Roger Ebert and Steve James Define and Transcend the Documentary Form in ‘Life Itself’

The insights of the late, great Roger Ebert shed light on how documentaries fit in the film world, as well as the myopic processes of Oscar voting.

“There are basically two kinds of documentaries,” wrote Roger Ebert, “Those about events that have already happened, and those about events that happen as the film is being made.” At the time, in 1995, he was dissecting the seemingly inexplicable omission of Hoop Dreams from the list of Oscar nominees for best documentary, arguing that Steve James’ remarkable achievement had been snubbed because “old-fashioned” voters weren’t open to the possibilities of vérité.

Ebert’s conception of the vote as a reflection not only of the usual fallback, “quality”, but of the voters’ capacities, understandings, and experiences, was helpful then. His distinction suggests the ways taste and evaluation intersect in this wholly subjective contest, but also for its self-assessment, as Ebert was, of course, a thoughtful and respected evaluator of films and his relationships to them. His observation might be helpful now again, as, 20 years later, another James film, this one about and made in collaboration with Ebert, has been left off the Oscar nominees list.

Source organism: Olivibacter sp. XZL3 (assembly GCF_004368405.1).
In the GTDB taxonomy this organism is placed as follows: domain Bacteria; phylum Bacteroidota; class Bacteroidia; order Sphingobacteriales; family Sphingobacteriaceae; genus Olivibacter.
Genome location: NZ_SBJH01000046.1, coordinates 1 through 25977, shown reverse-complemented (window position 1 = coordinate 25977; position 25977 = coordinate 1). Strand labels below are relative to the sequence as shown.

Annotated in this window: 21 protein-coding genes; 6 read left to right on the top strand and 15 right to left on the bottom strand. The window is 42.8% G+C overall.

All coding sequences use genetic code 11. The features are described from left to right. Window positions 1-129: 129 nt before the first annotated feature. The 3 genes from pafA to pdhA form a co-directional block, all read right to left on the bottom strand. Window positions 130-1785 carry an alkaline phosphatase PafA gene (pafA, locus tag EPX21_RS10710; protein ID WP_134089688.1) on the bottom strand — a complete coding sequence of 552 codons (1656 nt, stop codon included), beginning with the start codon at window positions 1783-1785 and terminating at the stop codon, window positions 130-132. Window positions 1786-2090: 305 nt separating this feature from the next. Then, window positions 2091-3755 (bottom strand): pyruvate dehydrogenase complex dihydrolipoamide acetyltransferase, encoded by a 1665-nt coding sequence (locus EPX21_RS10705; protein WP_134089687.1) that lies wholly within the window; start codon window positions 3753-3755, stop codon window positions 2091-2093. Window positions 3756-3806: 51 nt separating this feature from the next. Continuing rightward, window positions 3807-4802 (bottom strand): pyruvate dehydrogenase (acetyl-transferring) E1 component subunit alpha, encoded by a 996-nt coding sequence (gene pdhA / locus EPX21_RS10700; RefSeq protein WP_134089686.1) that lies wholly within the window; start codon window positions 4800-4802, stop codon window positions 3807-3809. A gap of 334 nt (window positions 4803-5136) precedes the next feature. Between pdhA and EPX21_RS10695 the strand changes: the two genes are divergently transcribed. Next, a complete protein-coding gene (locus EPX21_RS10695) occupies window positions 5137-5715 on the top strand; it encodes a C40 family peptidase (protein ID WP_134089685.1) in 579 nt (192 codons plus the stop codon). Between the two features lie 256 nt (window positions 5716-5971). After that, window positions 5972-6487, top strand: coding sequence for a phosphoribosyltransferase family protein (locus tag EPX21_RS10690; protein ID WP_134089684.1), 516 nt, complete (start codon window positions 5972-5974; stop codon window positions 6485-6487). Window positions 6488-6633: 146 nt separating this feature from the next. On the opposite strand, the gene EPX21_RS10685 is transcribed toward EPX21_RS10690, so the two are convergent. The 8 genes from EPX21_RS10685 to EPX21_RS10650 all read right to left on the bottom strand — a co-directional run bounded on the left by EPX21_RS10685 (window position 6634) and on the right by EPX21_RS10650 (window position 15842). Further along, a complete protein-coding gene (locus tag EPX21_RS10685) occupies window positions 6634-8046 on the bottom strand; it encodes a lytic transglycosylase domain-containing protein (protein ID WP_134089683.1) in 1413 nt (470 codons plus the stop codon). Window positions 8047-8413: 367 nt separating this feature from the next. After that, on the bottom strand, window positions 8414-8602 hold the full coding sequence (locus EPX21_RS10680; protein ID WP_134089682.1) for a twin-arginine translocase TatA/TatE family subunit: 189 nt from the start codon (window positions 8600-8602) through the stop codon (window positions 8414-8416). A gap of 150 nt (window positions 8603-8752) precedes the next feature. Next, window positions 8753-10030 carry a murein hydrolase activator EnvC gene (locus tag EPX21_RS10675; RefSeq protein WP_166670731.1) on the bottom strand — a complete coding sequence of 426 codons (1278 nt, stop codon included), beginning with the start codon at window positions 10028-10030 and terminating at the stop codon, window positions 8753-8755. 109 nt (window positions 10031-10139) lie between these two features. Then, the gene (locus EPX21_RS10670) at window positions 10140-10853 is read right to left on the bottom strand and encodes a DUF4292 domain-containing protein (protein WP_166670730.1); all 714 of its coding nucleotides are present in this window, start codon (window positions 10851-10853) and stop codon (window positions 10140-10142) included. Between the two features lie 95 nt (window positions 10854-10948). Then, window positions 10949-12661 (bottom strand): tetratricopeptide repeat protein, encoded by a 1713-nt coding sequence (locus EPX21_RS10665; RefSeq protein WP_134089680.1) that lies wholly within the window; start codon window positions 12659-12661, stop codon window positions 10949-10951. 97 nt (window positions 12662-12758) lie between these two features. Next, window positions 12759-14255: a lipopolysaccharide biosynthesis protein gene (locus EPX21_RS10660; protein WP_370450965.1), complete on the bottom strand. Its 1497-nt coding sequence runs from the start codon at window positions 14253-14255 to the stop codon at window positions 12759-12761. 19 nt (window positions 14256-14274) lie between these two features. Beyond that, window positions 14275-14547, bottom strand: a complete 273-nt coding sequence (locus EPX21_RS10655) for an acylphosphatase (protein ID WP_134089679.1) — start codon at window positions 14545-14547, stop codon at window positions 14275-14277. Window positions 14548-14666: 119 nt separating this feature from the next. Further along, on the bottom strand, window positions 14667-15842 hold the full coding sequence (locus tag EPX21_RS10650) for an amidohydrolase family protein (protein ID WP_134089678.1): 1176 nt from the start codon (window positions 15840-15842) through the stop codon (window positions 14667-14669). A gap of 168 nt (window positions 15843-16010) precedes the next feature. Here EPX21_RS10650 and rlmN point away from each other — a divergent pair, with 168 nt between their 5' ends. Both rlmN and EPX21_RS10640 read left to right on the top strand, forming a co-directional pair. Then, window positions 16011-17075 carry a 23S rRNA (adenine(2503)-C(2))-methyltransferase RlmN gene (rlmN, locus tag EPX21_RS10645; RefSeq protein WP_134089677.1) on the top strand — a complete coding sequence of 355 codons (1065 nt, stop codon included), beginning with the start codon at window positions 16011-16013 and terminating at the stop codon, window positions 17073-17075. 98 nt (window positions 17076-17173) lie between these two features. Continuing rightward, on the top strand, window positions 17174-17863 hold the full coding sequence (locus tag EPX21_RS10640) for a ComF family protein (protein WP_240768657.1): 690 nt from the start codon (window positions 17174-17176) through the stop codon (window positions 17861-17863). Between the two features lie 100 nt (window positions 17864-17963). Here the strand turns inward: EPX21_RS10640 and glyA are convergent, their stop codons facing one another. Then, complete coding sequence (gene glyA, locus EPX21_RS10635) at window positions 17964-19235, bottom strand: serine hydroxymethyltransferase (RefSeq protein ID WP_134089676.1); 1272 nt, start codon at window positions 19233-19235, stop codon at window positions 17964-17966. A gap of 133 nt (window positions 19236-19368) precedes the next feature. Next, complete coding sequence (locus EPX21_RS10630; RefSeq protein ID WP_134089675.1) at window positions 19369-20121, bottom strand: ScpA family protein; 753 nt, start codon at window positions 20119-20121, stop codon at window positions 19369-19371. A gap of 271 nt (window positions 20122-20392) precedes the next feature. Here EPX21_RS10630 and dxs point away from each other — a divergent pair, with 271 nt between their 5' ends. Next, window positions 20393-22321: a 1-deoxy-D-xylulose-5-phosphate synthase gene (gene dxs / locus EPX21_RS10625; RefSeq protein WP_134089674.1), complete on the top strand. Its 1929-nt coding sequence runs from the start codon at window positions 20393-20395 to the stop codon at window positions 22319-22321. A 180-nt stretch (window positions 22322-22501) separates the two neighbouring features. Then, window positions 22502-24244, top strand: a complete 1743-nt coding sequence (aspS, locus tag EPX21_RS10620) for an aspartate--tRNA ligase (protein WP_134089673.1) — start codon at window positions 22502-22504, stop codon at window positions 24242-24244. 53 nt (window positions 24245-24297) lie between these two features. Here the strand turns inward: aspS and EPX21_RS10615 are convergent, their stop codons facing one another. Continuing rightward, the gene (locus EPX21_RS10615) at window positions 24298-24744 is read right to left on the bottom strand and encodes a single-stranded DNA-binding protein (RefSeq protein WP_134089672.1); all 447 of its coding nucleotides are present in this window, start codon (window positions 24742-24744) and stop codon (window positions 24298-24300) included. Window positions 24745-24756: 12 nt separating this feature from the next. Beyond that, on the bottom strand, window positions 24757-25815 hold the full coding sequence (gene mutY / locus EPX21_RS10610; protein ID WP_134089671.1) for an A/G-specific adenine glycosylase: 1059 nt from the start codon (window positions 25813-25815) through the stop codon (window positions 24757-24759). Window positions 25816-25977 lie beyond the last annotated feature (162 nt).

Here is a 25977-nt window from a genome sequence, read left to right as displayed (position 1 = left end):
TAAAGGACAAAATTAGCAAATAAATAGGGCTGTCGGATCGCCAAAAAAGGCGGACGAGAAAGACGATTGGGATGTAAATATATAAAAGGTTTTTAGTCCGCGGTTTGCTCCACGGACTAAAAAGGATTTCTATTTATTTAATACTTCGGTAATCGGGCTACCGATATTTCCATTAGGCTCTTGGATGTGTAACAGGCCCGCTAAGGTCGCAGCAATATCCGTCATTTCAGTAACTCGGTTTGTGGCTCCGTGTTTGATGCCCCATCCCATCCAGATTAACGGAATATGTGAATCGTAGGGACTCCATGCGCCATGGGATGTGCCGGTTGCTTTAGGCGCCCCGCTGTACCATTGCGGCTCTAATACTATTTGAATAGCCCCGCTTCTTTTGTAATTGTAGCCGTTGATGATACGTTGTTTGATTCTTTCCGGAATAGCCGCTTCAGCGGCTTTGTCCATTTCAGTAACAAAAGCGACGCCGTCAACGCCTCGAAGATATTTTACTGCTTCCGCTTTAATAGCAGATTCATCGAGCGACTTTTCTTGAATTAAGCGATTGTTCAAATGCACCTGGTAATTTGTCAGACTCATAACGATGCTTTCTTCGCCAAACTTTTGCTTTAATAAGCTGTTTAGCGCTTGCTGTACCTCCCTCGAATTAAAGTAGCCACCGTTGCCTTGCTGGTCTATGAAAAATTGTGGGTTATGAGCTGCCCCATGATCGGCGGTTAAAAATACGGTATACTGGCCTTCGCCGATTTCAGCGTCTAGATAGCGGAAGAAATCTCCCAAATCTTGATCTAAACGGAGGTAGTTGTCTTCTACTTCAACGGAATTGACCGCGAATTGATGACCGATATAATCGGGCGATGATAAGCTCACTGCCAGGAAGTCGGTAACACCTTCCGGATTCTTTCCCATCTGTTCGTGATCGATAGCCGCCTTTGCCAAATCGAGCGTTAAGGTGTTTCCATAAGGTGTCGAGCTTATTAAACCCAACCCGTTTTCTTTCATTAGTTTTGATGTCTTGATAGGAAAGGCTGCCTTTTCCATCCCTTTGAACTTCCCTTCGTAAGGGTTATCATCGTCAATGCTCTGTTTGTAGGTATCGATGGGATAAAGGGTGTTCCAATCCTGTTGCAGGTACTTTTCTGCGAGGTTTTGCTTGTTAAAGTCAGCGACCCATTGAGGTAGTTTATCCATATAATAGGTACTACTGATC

Life Itself‘s omission has led to public consternation and upset, as have other “snubs”, the favored term in such discussions. While most complaints (see the complaints at #OscarsSoWhite on social media) have noted the absence of diversity in nominees, efforts of analysis have looked again at the homogenous makeup of Academy voters, that is, its daunting percentages of white, male, old voters. This explanation, however, doesn’t necessarily help with Life Itself, a film that might appeal to that very demographic, at least at the most superficial of levels.

Oscar judgments are not a superficial business; they involve politics and campaigns, loyalties and grudges. In fact, the nominees for best documentary are more diverse than those in other categories, if you consider that of the five, two were directed by women (Laura Poitras and Rory Kennedy), one focused on oil and corruption in Congo), and one focused on a woman (Finding Vivian Mayer). This reflects well on the Oscars’ documentary contingent, but still, the vote — or the possibilities of the vote — might bear rethinking.

For one thing, in the Oscars and elsewhere, documentaries might be considered as “films”, and not their own separate category. (Early buzzers for the 2015 Oscars hoped that Citizenfour might be a first documentary to be nominated in the Best Picture category). For another, documentaries, their makers, and their subjects might be considered beyond the single category, for recognitions such as Best Cinematography, Best Directing, Best Sound Editing, and even for the performance awards. Granted, that last category might bring on yet another debate about what is “real” or “not” in documentaries; that being said, how else could one appreciate Brandy Burre’s remarkable work in 2014’s Actress?